Throughout the late 1940s and 1950s, the supplies of these currencies fluctuated. In fact the supply of dollars had been steadily rising since the price of gold had been set at $35/ounce in 1934. Further, while the U.S. gold stock was rising, it wasn't rising as quickly as the money supply, and so the 1944 fixed price likely could not have been sustained to begin with. The following chart of the M1 money supply in the U.S. shows a greater than 4-fold increase from 1934 to 1944. M1 money supply rose from about $20 billion to $86 billion during this time-frame. Furthermore, it rose to $141 billion by 1961 when the LGP was instituted.

(Source: St. Louis Federal Reserve)

While the St. Louis Fed doesn't provide data for broader levels of money supply before 1948, the data that it does supply shows that M2 and M3 nearly doubled from 1948 to the beginning of 1961 when the LGP began operating.

Compare these figures to the World Gold Council's estimate of U.S. gold reserves.

We see that from the 1934 price fix of $35/ounce for gold to shortly after the Bretton Woods agreement, gold reserves and money supply rose more or less together, although money supply rose at a faster rate. But starting in the mid 1950s, we begin to see America's gold supply decline quite rapidly, and this is the case because holders of dollars, who were legally able to exchange their dollars for gold, began to do so. With gold reserves falling and money supply rising, it became obvious to anybody who was paying attention that the Bretton Woods monetary system was unsustainable unless the dynamic changed.

B: The Need For the London Gold Pool

As the supply of dollars continued to rise while the amount of gold backing this supply began to fall, it is only natural that the $35/ounce peg would come under pressure -- basic supply and demand economic fundamentals dictate that the price of gold had to rise so that the amount of dollars in circulation reflected America's gold stock. While the U.S. could continue exchanging its gold for dollars for some time, as the above chart illustrates the American gold stock was rapidly depleted: e.g. about a third was depleted from 1955 through 1960.

In late 1960, there was a spike in the price of gold: the following chart, which shows the London Fix price from 1954 - 1968, has the price peaking at $38/ounce in October of 1960, but the price actually exceeded $40/ounce briefly.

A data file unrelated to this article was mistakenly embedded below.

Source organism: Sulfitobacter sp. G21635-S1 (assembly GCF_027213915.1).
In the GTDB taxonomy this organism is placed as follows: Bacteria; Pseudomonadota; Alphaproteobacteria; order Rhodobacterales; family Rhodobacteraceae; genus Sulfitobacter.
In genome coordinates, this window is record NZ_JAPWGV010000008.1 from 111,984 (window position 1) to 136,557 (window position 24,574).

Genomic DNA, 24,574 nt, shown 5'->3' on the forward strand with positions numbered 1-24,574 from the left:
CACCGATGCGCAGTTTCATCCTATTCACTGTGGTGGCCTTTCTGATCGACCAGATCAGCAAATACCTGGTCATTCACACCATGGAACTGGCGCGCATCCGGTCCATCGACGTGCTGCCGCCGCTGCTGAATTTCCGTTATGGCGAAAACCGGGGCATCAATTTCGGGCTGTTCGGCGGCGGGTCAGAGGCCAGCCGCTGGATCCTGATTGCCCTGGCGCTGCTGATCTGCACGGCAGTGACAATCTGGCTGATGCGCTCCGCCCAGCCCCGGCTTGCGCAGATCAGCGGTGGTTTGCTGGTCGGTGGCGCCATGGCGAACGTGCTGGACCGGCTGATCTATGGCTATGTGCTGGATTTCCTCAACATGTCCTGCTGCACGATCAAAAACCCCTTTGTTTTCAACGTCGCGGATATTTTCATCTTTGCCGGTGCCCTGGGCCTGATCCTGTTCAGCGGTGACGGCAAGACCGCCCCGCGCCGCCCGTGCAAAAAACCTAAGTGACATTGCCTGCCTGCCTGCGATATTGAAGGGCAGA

This price spike lead to Central Banks deciding that they secretly needed to suppress the price of gold in order to maintain the Bretton Woods system.

Specifics in the matter are given by Charles A. Coombs of the Federal Reserve in his article Treasury and Federal Reserve Foreign Exchange Operations and the Gold Pool found in the New York Federal Reserve's Monthly Review for March, 1964 (pp. 47-56, especially pp. 53-56).

By the end of August 1961, the London market price had risen once more to nearly $35.20 and held close to this level until mid-November. As the price approached $35.20, European central banks refrained from market purchases since London gold at these prices exceeded the shipping parity from New York. While this withdrawal of central bank demand brought the market into better balance, there remained the risk that a sudden upsurge of speculative demand might confront the British and United States financial authorities with an unpleasant dilemma: If, on the one hand, the free market price were allowed to rise, there was a clear risk that speculation might feed upon itself and result in a new wave of apprehension such as occurred in October 1960. If, on the other hand, the full brunt of a speculative attack were to be absorbed by drafts upon the United States gold reserves, the subsequent weekly publication of such United States gold losses might also have unsettling consequences.